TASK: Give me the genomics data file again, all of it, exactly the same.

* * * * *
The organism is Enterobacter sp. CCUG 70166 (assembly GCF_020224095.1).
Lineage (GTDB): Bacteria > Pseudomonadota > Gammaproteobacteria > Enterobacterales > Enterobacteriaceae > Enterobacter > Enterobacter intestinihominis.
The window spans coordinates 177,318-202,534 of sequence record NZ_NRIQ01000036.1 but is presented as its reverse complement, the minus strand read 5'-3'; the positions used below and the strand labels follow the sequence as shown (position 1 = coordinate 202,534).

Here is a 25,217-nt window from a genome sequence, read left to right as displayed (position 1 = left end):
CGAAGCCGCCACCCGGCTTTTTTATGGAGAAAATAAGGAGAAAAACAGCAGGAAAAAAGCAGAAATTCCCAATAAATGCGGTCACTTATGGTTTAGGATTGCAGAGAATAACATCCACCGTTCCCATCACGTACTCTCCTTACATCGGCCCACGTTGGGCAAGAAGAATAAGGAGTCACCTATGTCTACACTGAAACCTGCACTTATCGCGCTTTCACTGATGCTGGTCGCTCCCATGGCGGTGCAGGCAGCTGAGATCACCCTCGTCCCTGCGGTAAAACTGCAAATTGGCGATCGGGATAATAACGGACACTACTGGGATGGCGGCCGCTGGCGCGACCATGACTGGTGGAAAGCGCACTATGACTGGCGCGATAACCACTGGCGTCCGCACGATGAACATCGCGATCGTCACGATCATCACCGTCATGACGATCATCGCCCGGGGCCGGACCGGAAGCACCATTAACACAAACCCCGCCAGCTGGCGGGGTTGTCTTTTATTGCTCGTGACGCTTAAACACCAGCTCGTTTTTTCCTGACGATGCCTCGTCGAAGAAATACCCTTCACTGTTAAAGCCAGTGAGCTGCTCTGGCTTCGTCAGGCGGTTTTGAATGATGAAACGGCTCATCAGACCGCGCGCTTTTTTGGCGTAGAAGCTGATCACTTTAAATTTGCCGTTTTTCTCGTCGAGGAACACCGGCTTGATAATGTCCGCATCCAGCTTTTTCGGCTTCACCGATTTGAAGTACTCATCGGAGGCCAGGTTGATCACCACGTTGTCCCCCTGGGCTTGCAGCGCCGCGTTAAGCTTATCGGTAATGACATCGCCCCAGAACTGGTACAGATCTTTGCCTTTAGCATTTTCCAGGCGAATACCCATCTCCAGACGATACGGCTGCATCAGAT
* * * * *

The organism is Enterobacter sp. CCUG 70166 (assembly GCF_020224095.1).
Lineage (GTDB): Bacteria > Pseudomonadota > Gammaproteobacteria > Enterobacterales > Enterobacteriaceae > Enterobacter > Enterobacter intestinihominis.
The window spans coordinates 177,318-202,534 of sequence record NZ_NRIQ01000036.1 but is presented as its reverse complement, the minus strand read 5'-3'; the positions used below and the strand labels follow the sequence as shown (position 1 = coordinate 202,534).

Here is a 25,217-nt window from a genome sequence, read left to right as displayed (position 1 = left end):
CGAAGCCGCCACCCGGCTTTTTTATGGAGAAAATAAGGAGAAAAACAGCAGGAAAAAAGCAGAAATTCCCAATAAATGCGGTCACTTATGGTTTAGGATTGCAGAGAATAACATCCACCGTTCCCATCACGTACTCTCCTTACATCGGCCCACGTTGGGCAAGAAGAATAAGGAGTCACCTATGTCTACACTGAAACCTGCACTTATCGCGCTTTCACTGATGCTGGTCGCTCCCATGGCGGTGCAGGCAGCTGAGATCACCCTCGTCCCTGCGGTAAAACTGCAAATTGGCGATCGGGATAATAACGGACACTACTGGGATGGCGGCCGCTGGCGCGACCATGACTGGTGGAAAGCGCACTATGACTGGCGCGATAACCACTGGCGTCCGCACGATGAACATCGCGATCGTCACGATCATCACCGTCATGACGATCATCGCCCGGGGCCGGACCGGAAGCACCATTAACACAAACCCCGCCAGCTGGCGGGGTTGTCTTTTATTGCTCGTGACGCTTAAACACCAGCTCGTTTTTTCCTGACGATGCCTCGTCGAAGAAATACCCTTCACTGTTAAAGCCAGTGAGCTGCTCTGGCTTCGTCAGGCGGTTTTGAATGATGAAACGGCTCATCAGACCGCGCGCTTTTTTGGCGTAGAAGCTGATCACTTTAAATTTGCCGTTTTTCTCGTCGAGGAACACCGGCTTGATAATGTCCGCATCCAGCTTTTTCGGCTTCACCGATTTGAAGTACTCATCGGAGGCCAGGTTGATCACCACGTTGTCCCCCTGGGCTTGCAGCGCCGCGTTAAGCTTATCGGTAATGACATCGCCCCAGAACTGGTACAGATCTTTGCCTTTAGCATTTTCCAGGCGAATACCCATCTCCAGACGATACGGCTGCATCAGAT